Diversity of feelings experienced simultaneously, such as guilt, fear, shame and sadness, were also reported in several studies conducted in different countries (McInnis-Perry & Good, 2006; Daire, Jacobson, & Carlson, 2012; Knapek & Kuritarne Szabo, 2014). They favor the codependency of family members since they interfere in the life of illicit drug users and, at the same time, cause in them an intense psychic suffering.

With this issue in view, several theories have been proposed to clarify the role of family in psychological distress. If, on the one hand, they lead to an understanding of family dynamics as an important tool for the assistance given to the members of this social nucleus, on the other hand, the same theories may label families as balanced or imbalanced (Medeiros, 2013).

Furthermore, most respondents, particularly mothers, tend to shoulder the responsibilities of the user, a behavior that may be related to her specific role since mothers are usually the caregivers. Protection is a way in not permitting the child to suffer any injury as a result of drug addiction.

The predominance of women as caregivers is explained by historically and culturally constructed gender issues which assigns to women several roles such as family caregivers, administration of the household, children and professional life (Marcon, Rubira, Espinosa, & Barbosa, 2012; Knapek & Kuritarne Szabo, 2014).

Due to close proximity, family members of drug users, mostly mothers and wives, are more likely to have codependency symptoms. The prevalence of this population reaches 71% and the main symptoms include feelings of low self-esteem and responsibility in solving problems (Bortolon, Machado, Ferigolo, & Barros, 2013).

It should be underlined that family members believe they are helping the users when actually they act wrongly when they protect them by controlling or assuming their responsibilities. In fact, one of the participants in current research said that the family paid the son's debts to recover a seized motorcycle, which he later sold to buy drugs with the money. Such behavior contributes towards the maintenance of drug users' behaviors. There are times when the codependent member must not help drug users, which is extremely difficult for the family since it involves more feelings of fear and guilt (Bortolon, et al., 2013).

Financial and emotional burdens affect families, especially when the drug users are also involved in illegal activities such as trafficking, stealing, robbery and prostitution, which interfere significantly and negatively on the health and functioning of their family (Reis & Moreira, 2013).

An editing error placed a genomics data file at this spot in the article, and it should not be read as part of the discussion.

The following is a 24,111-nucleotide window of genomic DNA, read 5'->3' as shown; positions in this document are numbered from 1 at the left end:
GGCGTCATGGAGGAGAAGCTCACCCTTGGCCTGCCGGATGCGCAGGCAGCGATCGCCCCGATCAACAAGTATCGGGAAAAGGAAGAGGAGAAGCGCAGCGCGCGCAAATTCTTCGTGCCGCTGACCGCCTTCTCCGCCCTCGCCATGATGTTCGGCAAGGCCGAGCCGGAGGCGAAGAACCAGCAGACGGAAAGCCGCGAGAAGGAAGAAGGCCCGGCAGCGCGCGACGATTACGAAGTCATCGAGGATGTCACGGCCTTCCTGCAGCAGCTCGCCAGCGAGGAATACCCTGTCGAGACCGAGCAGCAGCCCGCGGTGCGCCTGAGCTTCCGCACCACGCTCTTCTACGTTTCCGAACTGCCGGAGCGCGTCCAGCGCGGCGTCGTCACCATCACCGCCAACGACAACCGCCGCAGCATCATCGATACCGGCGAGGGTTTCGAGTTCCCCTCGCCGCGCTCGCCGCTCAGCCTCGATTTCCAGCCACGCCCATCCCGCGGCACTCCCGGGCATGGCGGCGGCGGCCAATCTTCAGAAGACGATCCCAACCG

Due to experienced difficulties, families start to isolate themselves and, for the sake of their 'good image' and fear of gossip, they move away from the community. The above behavior suggests that internalized stigma affects negatively the life of individuals in proportion to their distancing from social conviviality. Restriction in social networks and life opportunities bring great health consequences, involving worsening in life quality, experiences of psychological angst and depression (Ferreira, Silveira, Noto, & Ronzani, 2014).

Besides the professional help offered by services of the Mental Health Care Network, there are support groups for drug users and their family, In fact, this modality was mentioned by some respondents who reported going to HUs to recover values, possibilities and potentialities. These groups actually promote the sharing of feelings, values and meanings through verbal communication (Lima & Braga, 2012).

For instance, a psychoeducational support group was established in Canada for codependent families to enhance their welfare and reduce the contrary effects of codependency, featuring six 90-minute group sessions during two months. Results showed that family members may benefit from the group and codependency issues decreased (McInnis-Perry & Good, 2006). In current analysis, there were no experiences with participants in therapy groups for family members of illicit drug users. This fact is an important gap in the effective inclusion of the family in mental health care.

Groups favor attitudes of welcome, solidarity, sharing of experiences and the pursuit for more adaptive solutions to problems experienced by people in similar situations. They also promote the formation of a support network in which, through the exchange of ideas and testimonies from participants, the needs for behavioral changes within their families are understood. They actually convince the participants not to expect that only drug users should make changes for their recovery (Gomes, Martos, Cavalari, & Rosseto, 2012).